Young People Respond to the Strike by Teachers in London, UK.

It is my pleasure, and privilege, to share the following link with you.
Islington Community Theatre – 17 October 2013
It is a different response to the strike by teachers in London which took place on 17 October 2013CE.
Please watch, please comment, please share.

Gogwit – The Gogwit.

#June27 UK Teachers Begin Escalated Action in North-West England.

#JUNE27 UK Teachers Begin Escalated Action in NW.

NASUWT and NUT members in the North-West of England escalate their industrial action from action short of strike to strike action. Teachers from the two largest teaching unions – which have put aside historical differences to campaign on a common front, in solidarity, against the education policies of the UK Government, a coalition of the otherwise unelectable Conservative and Liberal Democrat parties, which aim to privatise and otherwise dismantle the UK’s famous universal free state education system.
This region, also badly hit by the Coalition’s other Austerity-driven socially divisive policies, sees the launch of a campaign of such escalated action on 27 June 2013CE.

Messages of support: campaigns@mail.nasuwt.org.uk
Twitter: #June27 #strike #solidarity #teacherstogether
Use the hashtags – be great to get the action trending!

Click the image for further details of the action.

10 Reasons why…

10 Reasons why...

10 reasons why the NUT and NASUWT have put aside historical differences to defend our education system.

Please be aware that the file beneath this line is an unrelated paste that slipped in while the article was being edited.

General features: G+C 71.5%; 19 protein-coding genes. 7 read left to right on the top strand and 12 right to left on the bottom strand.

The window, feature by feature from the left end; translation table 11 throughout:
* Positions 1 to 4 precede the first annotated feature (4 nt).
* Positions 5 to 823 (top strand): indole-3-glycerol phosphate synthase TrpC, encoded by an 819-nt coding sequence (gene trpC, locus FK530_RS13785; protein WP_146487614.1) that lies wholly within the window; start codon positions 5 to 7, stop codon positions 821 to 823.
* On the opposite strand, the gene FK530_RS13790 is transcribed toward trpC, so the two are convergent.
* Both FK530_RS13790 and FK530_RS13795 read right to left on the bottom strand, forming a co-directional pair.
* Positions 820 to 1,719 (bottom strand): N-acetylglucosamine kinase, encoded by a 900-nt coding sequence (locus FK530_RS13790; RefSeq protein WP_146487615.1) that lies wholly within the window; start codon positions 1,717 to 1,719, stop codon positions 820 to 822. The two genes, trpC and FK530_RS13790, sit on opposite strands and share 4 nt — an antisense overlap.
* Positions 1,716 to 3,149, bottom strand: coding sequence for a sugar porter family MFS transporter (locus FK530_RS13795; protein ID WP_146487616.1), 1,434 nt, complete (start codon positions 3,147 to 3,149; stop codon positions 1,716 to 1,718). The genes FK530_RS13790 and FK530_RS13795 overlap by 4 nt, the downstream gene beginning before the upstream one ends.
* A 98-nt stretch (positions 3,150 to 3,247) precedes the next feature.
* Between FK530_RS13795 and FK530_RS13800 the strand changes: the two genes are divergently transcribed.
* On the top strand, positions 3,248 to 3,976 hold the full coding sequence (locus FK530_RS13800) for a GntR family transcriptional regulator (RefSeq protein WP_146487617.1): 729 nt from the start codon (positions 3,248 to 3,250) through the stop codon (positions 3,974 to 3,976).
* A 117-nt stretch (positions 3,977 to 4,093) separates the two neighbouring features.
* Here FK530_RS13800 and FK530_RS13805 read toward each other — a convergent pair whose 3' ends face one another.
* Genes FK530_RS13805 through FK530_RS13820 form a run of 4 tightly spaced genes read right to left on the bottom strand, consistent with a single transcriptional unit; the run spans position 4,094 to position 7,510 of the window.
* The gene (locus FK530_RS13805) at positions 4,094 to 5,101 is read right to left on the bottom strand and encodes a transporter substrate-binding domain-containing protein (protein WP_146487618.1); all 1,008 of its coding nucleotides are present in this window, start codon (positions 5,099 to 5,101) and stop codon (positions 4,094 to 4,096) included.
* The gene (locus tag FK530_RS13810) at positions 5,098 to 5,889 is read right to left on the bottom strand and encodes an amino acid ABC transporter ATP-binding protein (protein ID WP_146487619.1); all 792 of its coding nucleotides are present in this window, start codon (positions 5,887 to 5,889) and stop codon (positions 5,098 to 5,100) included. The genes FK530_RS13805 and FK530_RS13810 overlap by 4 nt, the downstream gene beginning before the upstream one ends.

Shout, shout, up with your song!

Shout, shout, up with your song!
Cry with the wind, for the dawn is breaking;
March, march, swing you along,
Wide blows our banner, and hope is waking.
Song with its story, dreams with their glory
Lo! they call, and glad is their word!
Loud and louder it swells,
Thunder of freedom, the voice of the Lord!

I reproduce the first verse of Ethel Smyth’s “The March of the Women” (1911) in honour of theĀ Women Chainmakers’ Festival 2013 – Saturday 8 June in Bearmore Park, Cradley Heath, B64 4DU.

Mary MacArthur – the pioneering founder of the National Federation of Women Workers – organised and represented the poorly-paid and hitherto unorganised women chainmakers of Cradley Heath winning the right to a fair wage for them and many others on a pittance. The strike/lock-out lasted 10 weeks in 1910.

Mary was also an activist believer in universal suffrage, hence my reference to this contemporaneous song, Ethyl Smyth’s gift to the women’s suffrage movement and its anthem.

So here are some photographs taken on Saturday 8 June 2013, Cradley Heath High Street as the banner procession moved from the Mary MacArthur Memorial to Bearmore Park.

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The weather stayed fine. Gogwit was on duty as a TUC steward, closing off the High Street to allow safe passage to the procession, hence the sparse and relatively poor quality pictures from my iPhone.

A brass band – all the way from Durham – headed the parade made up of Trade Unions, Trades Councils, labour organisations and other activists, led by Mary MacArthur – actress, obviously!

I wonder what this dynamo of an organiser would think of the events that unfolded following her death, from cancer, in 1921: Of the great popular gains – she died before her ideal of universal suffrage was realised; Of the ‘Spirit of 1945’ and the Welfare State; Of a population who’d ‘never had it so good’ and the ‘white-heat of technology’ and ‘the-pound-in-your-pocket’ to Saltley Gates, The Three-Day Week, The Winter of Discontent and the conservative backlash – Thatcher to Cameron, Orgreave to the Riots.

Your guess is as good as mine but it is my guess is that she’d have been in the thick of it.